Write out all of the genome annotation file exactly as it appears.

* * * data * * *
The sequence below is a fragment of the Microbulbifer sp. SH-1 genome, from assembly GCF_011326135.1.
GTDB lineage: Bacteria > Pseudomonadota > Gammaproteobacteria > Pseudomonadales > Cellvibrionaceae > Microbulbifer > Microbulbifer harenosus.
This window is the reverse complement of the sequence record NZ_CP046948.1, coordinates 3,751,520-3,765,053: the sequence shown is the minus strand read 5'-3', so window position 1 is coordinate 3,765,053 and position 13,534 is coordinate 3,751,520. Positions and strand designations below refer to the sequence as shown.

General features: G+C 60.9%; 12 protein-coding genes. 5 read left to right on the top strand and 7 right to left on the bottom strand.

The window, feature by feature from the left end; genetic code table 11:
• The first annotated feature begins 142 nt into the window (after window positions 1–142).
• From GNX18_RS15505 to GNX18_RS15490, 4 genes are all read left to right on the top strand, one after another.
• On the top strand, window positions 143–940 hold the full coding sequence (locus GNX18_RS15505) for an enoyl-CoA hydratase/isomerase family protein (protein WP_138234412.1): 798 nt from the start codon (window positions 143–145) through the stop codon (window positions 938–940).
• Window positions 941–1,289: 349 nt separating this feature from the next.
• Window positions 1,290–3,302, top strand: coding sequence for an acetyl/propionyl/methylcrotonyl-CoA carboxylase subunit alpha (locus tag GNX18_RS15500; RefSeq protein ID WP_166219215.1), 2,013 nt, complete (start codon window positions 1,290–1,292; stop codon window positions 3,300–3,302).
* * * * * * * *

The sequence below is a fragment of the Microbulbifer sp. SH-1 genome, from assembly GCF_011326135.1.
GTDB lineage: Bacteria > Pseudomonadota > Gammaproteobacteria > Pseudomonadales > Cellvibrionaceae > Microbulbifer > Microbulbifer harenosus.
This window is the reverse complement of the sequence record NZ_CP046948.1, coordinates 3,751,520-3,765,053: the sequence shown is the minus strand read 5'-3', so window position 1 is coordinate 3,765,053 and position 13,534 is coordinate 3,751,520. Positions and strand designations below refer to the sequence as shown.

General features: G+C 60.9%; 12 protein-coding genes. 5 read left to right on the top strand and 7 right to left on the bottom strand.

The window, feature by feature from the left end; genetic code table 11:
• The first annotated feature begins 142 nt into the window (after window positions 1–142).
• From GNX18_RS15505 to GNX18_RS15490, 4 genes are all read left to right on the top strand, one after another.
• On the top strand, window positions 143–940 hold the full coding sequence (locus GNX18_RS15505) for an enoyl-CoA hydratase/isomerase family protein (protein WP_138234412.1): 798 nt from the start codon (window positions 143–145) through the stop codon (window positions 938–940).
• Window positions 941–1,289: 349 nt separating this feature from the next.
• Window positions 1,290–3,302, top strand: coding sequence for an acetyl/propionyl/methylcrotonyl-CoA carboxylase subunit alpha (locus tag GNX18_RS15500; RefSeq protein ID WP_166219215.1), 2,013 nt, complete (start codon window positions 1,290–1,292; stop codon window positions 3,300–3,302).